If you have a poor diet you’re making too much insulin.

If you’re eating poorly you are most likely eating too many things from a box, bag, can, or jar. These foods tend to be laden with sugar and its namesakes. Such foods trigger excessive release of insulin

Insulin is the fattening hormone. Even if you exercise you will not burn many calories from your fat stores in the presence of elevated insulin levels. Insulin will not allow it. Insulin “locks” up calories in fat cells. Exercise is a great way, though to improve insulin sensitivity. This means your body can function with less insulin.

Many insulin receptor are found in muscle cells. Building more muscle will build more insulin receptors which improve insulin sensitivity which aids in weight loss.

Sugar messes the appetite control center.

We still have an insufficient understanding of all the factors that control eating and appetite. But, we do know that sugar affects the brain center for appetite in an adverse ways. Sugar definitely has addictive properties. The challenge for most of us is we do not realize the addictive nature of sugar as most of us have been consuming added sugars from the day we were born. We don’t know life without it.

If we want to simplify what a healthy diet is, we could say that a healthy diet is one that does not include any added sugar.

Stop the Poor Diet: Make Better Food Choices

There are few simple ways to guide you to better eating. In addition to avoiding anything from a box, bag, can, or jar follow these three pieces of wisdom.

  • If it flies in the air, swims in the water, falls from a tree, or can be grown from the ground you can eat it.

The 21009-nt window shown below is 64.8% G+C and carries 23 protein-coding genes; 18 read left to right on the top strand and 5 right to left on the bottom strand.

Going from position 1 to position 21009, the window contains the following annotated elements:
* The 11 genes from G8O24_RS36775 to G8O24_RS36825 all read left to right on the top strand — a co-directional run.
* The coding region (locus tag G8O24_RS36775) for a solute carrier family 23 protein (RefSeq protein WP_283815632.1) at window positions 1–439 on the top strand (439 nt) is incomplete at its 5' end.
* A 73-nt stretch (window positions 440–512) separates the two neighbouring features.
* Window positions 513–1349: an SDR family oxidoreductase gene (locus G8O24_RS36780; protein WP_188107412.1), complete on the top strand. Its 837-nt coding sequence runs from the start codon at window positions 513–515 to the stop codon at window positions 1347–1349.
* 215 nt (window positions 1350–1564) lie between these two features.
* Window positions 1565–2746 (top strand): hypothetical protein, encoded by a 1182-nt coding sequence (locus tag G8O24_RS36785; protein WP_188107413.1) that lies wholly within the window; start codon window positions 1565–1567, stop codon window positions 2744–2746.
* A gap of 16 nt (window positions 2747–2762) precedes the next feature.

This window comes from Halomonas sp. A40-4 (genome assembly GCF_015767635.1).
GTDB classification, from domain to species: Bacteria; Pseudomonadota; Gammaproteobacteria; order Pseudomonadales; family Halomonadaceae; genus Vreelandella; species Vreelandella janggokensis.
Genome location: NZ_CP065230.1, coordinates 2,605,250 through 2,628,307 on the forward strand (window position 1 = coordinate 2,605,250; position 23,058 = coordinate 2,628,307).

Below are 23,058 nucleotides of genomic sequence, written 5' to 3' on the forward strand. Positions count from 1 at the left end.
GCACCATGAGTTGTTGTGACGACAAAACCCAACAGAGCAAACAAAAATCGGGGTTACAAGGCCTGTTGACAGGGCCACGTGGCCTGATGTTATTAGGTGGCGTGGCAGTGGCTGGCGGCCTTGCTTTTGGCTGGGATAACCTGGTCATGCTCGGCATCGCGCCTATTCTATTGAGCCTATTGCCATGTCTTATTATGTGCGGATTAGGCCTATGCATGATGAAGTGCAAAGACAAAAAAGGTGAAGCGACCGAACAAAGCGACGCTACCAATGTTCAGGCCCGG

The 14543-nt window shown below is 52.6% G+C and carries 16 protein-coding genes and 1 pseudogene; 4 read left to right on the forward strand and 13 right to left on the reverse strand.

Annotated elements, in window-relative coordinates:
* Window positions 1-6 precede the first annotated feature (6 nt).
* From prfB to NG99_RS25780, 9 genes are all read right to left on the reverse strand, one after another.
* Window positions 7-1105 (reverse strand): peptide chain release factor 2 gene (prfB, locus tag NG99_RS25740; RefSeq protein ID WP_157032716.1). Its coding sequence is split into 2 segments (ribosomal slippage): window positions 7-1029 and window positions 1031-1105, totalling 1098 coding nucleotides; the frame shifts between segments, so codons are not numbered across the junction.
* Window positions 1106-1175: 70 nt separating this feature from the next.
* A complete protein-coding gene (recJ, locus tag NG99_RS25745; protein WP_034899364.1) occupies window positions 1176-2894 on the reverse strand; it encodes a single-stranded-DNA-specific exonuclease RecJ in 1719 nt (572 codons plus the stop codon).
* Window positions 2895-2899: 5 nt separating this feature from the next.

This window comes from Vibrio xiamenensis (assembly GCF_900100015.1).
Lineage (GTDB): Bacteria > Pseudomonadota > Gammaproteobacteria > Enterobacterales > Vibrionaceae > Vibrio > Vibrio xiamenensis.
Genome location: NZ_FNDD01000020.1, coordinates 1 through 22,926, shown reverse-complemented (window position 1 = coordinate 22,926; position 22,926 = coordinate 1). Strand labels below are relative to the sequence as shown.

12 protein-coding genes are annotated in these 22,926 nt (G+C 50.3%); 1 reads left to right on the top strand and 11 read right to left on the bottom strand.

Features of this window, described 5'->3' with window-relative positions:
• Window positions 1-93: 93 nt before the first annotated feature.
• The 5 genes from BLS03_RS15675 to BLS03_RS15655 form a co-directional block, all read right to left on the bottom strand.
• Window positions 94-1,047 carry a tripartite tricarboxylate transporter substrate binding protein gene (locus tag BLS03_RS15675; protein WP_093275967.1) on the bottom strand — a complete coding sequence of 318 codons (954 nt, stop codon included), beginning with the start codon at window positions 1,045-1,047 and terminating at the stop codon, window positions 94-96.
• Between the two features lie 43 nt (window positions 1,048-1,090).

• Do not eat anything that your great-grandmother would not recognize as food. In her day there were no Twinkies, no Oreos, no potato chips, and so on.
  • Only shop and eat foods found on the perimeter of the grocery store. These are the healthiest foods. Doing so will make it easier to follow the above two pieces of advice.

These strategies will enable you to eat foods in their natural state. That’s the best way to rescue yourself from a poor diet.

Article updated 12/25/22.  Originally published 5/13/13.

See related articles.

Super Bowl Calories: Can You Exercise Them Away?

It’s Still Sugar: Don’t Be Fooled By The Many Names Of Sugar

Anti Aging Nutrition Guidelines


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Dr. Joe Jacko

Dr. Joe is board certified in internal medicine and sports medicine with additional training in hormone replacement therapy and regenerative medicine. He has trained or practiced at leading institutions including the Hughston Clinic, Cooper Clinic, Steadman-Hawkins Clinic of the Carolinas, and Cenegenics. He currently practices in Columbus, Ohio at Grandview Primary Care. Read more about Dr. Joe Jacko